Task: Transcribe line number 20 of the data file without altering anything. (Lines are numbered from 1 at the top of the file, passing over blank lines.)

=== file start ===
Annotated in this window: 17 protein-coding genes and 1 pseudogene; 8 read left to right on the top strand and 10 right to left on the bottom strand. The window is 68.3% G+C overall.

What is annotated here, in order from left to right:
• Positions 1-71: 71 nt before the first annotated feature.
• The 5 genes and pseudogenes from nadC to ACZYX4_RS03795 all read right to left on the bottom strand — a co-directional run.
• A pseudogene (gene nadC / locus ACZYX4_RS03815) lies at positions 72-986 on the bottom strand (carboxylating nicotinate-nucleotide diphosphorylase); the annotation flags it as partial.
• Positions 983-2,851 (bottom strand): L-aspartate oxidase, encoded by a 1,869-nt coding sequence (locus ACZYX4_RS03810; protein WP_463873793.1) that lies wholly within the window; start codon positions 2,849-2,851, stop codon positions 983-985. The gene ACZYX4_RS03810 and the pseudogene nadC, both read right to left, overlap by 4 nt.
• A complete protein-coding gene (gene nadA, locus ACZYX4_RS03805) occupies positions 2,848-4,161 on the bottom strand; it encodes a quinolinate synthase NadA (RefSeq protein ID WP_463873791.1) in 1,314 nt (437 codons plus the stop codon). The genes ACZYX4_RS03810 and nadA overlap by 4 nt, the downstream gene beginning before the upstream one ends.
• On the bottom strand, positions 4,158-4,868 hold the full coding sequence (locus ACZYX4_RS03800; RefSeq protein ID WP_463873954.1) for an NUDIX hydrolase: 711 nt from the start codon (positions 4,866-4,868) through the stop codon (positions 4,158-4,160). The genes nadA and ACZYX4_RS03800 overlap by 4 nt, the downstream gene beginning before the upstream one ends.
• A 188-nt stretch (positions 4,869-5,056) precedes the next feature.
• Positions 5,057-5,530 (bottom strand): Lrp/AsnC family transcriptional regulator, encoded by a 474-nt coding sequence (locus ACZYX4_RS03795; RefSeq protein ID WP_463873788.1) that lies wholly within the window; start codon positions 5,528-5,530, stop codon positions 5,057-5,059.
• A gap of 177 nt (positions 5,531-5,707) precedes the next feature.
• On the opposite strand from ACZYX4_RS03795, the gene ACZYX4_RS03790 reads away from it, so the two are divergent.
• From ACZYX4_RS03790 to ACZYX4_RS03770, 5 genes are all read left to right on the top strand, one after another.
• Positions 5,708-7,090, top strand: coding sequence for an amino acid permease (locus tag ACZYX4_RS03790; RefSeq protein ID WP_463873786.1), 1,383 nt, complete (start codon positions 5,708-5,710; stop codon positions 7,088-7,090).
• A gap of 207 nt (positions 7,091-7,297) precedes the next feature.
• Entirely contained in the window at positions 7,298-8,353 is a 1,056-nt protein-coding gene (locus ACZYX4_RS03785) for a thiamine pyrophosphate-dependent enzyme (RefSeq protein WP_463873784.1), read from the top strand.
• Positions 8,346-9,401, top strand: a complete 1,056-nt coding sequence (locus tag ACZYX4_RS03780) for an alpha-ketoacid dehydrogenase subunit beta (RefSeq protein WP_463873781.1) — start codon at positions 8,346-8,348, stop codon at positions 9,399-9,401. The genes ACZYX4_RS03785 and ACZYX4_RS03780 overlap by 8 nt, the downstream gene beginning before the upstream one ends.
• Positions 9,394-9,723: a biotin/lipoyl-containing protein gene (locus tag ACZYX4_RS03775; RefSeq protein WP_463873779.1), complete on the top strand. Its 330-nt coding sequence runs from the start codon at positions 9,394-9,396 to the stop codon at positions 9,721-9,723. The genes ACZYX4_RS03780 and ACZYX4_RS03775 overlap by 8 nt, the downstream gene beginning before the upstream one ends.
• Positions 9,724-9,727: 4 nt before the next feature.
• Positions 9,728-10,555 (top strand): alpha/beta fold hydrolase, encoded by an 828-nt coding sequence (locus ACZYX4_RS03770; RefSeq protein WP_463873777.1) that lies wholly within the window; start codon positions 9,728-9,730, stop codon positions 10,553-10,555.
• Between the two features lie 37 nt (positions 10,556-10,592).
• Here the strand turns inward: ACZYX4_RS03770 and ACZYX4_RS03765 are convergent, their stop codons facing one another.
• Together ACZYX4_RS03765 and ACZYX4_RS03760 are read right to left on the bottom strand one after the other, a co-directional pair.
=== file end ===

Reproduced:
• Positions 9,728-10,555 (top strand): alpha/beta fold hydrolase, encoded by an 828-nt coding sequence (locus ACZYX4_RS03770; RefSeq protein WP_463873777.1) that lies wholly within the window; start codon positions 9,728-9,730, stop codon positions 10,553-10,555.